The Noble and Puissant Order of the Warrior's Sons was an order of Westerosi knights sworn to the Faith of the Seven. They were part of the Faith Militant, and were otherwise known as the Swords. Their counterparts were the "Stars" or Poor Fellows. The Warrior's Sons obeyed and answered to the High Septon, as they believed the High Septon spoke for the Seven.
- See also: Images of the Warrior's Sons
Only anointed knights joined this order. Most of the Warrior's Sons were former hedge and household knights, but some were of higher birth such as younger sons of lords, or older lords who wish to atone for their sins. The Warrior's Sons' duties were often to protect holy places such as septs or to escort the devout safely across the land, protecting them from brigands and the unfaithful.
The order developed a reputation for fanaticism and implacable hatred for enemies of the Faith; they saw any who worshiped other gods as false and evil. They were said to have been holy men, ascetics, sorcerers, dragonslayers, and demonhunters.
King Maegor I Targaryen warred against the Warrior's Sons and the Poor Fellows during the Faith Militant uprising. Maegor the Cruel survived a trial of seven against Ser Damon Morrigen, a captain of the Swords. Hundreds of Warrior's Sons at the Sept of Remembrance were later burned by Balerion's dragonfire and fired upon by House Targaryen archers. Again atop Balerion, the king also defeated hundreds of Swords from their Stoney Sept chapter at the Great Fork of the Blackwater.
Maegor outlawed the militant orders, offering a dragon coin as a bounty for an unrepentant Warrior's Son. Ser Morgan Hightower was the only Warrior's Son to receive a pardon; some believe Morgan was responsible for the death of the High Septon, in 44 AC.
Although outlawed, the Warrior's Sons existed until the reign of King Jaehaerys I Targaryen. Jaehaerys the Conciliator and Septon Barth negotiated a peace with the High Septon, however, and the Swords and Stars peacefully disbanded.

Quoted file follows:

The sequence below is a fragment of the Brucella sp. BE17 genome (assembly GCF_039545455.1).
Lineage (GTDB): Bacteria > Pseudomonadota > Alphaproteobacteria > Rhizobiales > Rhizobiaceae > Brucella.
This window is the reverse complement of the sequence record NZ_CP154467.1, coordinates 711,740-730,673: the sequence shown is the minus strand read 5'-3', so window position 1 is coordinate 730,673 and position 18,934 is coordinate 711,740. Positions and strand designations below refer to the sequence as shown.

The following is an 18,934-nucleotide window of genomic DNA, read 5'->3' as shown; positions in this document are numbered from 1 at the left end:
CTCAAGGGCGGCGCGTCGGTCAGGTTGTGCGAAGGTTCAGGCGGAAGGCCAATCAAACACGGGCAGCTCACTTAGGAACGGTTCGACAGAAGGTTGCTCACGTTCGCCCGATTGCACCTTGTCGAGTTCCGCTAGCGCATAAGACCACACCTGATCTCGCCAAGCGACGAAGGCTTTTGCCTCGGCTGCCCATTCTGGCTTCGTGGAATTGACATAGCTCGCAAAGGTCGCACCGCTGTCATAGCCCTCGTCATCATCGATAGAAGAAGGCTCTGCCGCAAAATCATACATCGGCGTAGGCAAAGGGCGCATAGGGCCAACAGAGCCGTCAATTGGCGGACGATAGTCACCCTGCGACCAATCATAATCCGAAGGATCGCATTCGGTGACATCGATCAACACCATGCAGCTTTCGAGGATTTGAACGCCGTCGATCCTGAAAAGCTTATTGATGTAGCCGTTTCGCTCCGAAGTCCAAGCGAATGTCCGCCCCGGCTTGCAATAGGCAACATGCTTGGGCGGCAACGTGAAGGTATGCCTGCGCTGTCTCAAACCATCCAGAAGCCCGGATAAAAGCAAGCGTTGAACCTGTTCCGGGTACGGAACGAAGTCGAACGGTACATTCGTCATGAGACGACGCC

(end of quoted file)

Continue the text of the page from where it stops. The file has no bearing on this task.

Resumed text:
A Feast for Crows
After the War of the Five Kings in 300 AC, the ruling King Tommen I Baratheon, under the edict of his mother and Regent Cersei Lannister, overturns Maegor the Cruel's law which forbade holy men from being armed, and the orders of the Faith Militant are reborn. Over a hundred knights have so far pledged their swords and lives to the Warrior's Sons and obey the new High Septon, known by many as the High Sparrow. Lancel Lannister, Lord of Darry, renounce his titles, land, and bride to serve the Warrior's Sons and the Faith of the Seven. Cersei observes the Warrior's Sons' rainbow-striped robes, rainbow stripes on their swordbelts, and crystals on the crests of their greathelms,
A Dance with Dragons
- Ser Theodan Wells, known as Theodan the True, commander of the Warrior's Sons
- Ser Lancel Lannister, former Lord of Darry and head of House Lannister of Darry
- Ser Morgan Hightower, a commander during the Faith Militant uprising
- Ser Damon Morrigen, known as Damon the Devout
|“||Holy men, ascetics, fanatics, sorcerers, dragonslayers, demonhunters … there were many tales about them. But all agree that they were implacable in their hatred for all enemies of the Holy Faith.||”|
|“||Drunk on the gods, the lot of them.||”|
References and Notes
- ↑ 1.0 1.1 1.2 The World of Ice & Fire, The Reach: Oldtown.
- ↑ 2.0 2.1 2.2 2.3 A Feast for Crows, Chapter 28, Cersei VI.
- ↑ 3.0 3.1 3.2 3.3 3.4 A Feast for Crows, Chapter 36, Cersei VIII.
- ↑ 4.0 4.1 A Dance with Dragons, Chapter 65, Cersei II.
- ↑ The World of Ice & Fire, The Targaryen Kings: Maegor I.
- ↑ A Feast for Crows, Chapter 33, Jaime V.
- ↑ The World of Ice & Fire, The Targaryen Kings: Jaehaerys I.
- ↑ A Feast for Crows, Chapter 30, Jaime IV.
- ↑ A Feast for Crows, Chapter 43, Cersei X.
- ↑ A Dance with Dragons, Appendix.
- ↑ George R. R. Martin's A World of Ice and Fire.